Ever since I read Seth Godin’s book “Small Is the New Big” I’ve been thinking a lot of the difference between working long and working hard. For me working long is just a way to get your pay check. Working hard means you accomplish new things, make brave decisions and take steps forward instead of standing on the same spot. Every day I keep thinking of this and try to work hard as much as possible. I tend to valuate my day on the way home to find out what’s been long work and what’s been hard work.
Is this an obsession?
Monday, January 28, 2008
Tuesday, January 15, 2008
I may not write as often as a blogger should, but I do not see myself as a blogger either. This is more like a glimpse of my thoughts, opinions and ideas. I write when something cross my mind, I see or hear something that gets me thinking or when it has been far too long since my last post here.
I don’t want to earn money by this blog. I don’t feel like reading another “10 ways to get more readers to your blog” post. I don’t always feel like be on top of myself and spend hours of writing posts and thinking of new ones. Apparently this thinking stuff doesn’t happen to me as often as other bloggers who blogs three times a day?
Sometimes what you think about and what you write isn’t as important as what you do.
Oh shit, this is a blog? Isn’t it?
Monday, January 14, 2008
I haven’t bought a record for years. Many of my friends don’t own a CD player. When I listen to music it’s on my iPod or my iTunes. Young people today are growing up with downloading music from day one. And we see it as our right to download music. It is going to be tough for the music industry to change our point of view and what has become a part of our life. Today record companies are an analog fossil in I digital world.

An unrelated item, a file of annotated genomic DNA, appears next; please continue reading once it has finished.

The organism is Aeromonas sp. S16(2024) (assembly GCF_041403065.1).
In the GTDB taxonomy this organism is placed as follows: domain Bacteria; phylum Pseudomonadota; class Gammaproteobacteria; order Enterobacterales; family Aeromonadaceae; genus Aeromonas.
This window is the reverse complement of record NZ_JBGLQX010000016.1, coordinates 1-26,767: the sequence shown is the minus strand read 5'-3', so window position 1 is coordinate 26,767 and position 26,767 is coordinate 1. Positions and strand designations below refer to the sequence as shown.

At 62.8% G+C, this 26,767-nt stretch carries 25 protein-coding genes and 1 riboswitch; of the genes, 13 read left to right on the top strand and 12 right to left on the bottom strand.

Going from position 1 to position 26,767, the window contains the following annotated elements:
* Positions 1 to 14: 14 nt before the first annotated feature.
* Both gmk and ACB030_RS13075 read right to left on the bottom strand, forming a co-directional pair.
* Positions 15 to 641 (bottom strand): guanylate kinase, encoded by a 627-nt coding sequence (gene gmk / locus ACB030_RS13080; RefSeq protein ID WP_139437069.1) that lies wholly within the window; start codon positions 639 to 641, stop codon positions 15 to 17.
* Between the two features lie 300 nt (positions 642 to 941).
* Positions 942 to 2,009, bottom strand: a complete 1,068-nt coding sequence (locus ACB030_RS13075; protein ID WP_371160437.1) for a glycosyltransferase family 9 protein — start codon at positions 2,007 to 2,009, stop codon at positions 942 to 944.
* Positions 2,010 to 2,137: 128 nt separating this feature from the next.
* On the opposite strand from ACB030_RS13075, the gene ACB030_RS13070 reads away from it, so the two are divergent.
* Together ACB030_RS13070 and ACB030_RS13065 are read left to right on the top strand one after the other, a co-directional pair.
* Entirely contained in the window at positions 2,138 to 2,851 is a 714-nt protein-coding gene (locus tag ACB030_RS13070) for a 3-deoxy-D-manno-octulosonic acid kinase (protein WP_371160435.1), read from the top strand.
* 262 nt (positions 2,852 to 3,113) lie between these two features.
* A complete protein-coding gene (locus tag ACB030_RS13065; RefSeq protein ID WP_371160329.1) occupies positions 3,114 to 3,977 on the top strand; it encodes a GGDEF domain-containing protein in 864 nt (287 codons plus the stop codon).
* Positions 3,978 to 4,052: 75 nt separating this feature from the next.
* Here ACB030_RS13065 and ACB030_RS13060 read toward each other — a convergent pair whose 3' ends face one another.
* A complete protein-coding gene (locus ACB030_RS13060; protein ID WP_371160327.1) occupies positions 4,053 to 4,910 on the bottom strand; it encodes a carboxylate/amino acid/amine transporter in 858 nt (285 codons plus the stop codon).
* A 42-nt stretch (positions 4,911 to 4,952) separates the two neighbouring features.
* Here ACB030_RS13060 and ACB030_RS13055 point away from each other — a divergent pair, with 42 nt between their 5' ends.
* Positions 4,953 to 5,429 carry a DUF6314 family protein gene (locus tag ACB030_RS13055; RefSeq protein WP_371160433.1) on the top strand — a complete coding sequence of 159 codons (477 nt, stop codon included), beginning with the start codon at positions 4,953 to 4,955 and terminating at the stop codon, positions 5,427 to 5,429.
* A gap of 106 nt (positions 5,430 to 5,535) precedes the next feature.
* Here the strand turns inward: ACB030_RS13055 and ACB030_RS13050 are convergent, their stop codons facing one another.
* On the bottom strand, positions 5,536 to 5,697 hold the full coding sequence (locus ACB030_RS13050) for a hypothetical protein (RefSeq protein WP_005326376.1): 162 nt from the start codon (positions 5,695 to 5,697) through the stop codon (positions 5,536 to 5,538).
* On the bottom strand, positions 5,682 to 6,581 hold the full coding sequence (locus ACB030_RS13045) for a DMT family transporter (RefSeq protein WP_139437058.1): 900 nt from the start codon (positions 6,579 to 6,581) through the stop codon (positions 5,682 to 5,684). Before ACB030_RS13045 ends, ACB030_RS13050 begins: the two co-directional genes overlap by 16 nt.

Since music can be downloaded from anonymous users it doesn’t feels like steeling directly from the artist. It’s more like spreading music. And the music is going to spread even if the artist doesn’t want to. Musicians should take advantage of this instead. A good example is Radiohead who released their album on their website for free downloading and if you liked it you could donate money. Today they made good money this way and I read that the average price each downloader paid was 6 $. Thom Yorke says:
In terms of digital income, we’ve made more money out of this record than out of all the other Radiohead albums put together, forever — in terms of anything on the Net. And that’s nuts. It’s partly due to the fact that EMI wasn’t giving us any money for digital sales. All the contracts signed in a certain era have none of that stuff.
So why pick a fight with your fans and listeners? Why just don’t see them as consumers who want music in a new way? And an unsatisfied costumer will please their needs elsewhere if you can’t please them. A fan is a fan no matter how they get the music.
Payment today isn’t just money, it is also attention.
Monday, January 7, 2008
I packed all my things and moved to Oslo two days ago. A little bit nervous and very excited I walked along Oslo’s pedestrian street this morning. I got a very warm welcome from my new workplace and now I have 17 weeks of adventure ahead of me. My first day was all about trying to understand as much as possible about the company, their routines and introduce myself to my new co-workers. But I also managed to do some research and tag along on a brief about a digital agency competition. I can’t wait for tomorrow, that must be a good sign?
Tuesday, January 1, 2008
I would make iPods that would upload their own batteries by body heat. We can generate electric energy from heat and this is nothing new. I’ve read that scientists are working hard to develop a good working system on how to make body heat to energy. And these scientists have made a good progress in their research. When reading a couple of articles about it I started to think on combine this function with an iPod. Wouldn’t it be great to walk around with your iPod in your pocket and always have fully uploaded batteries?
Topic If I worked...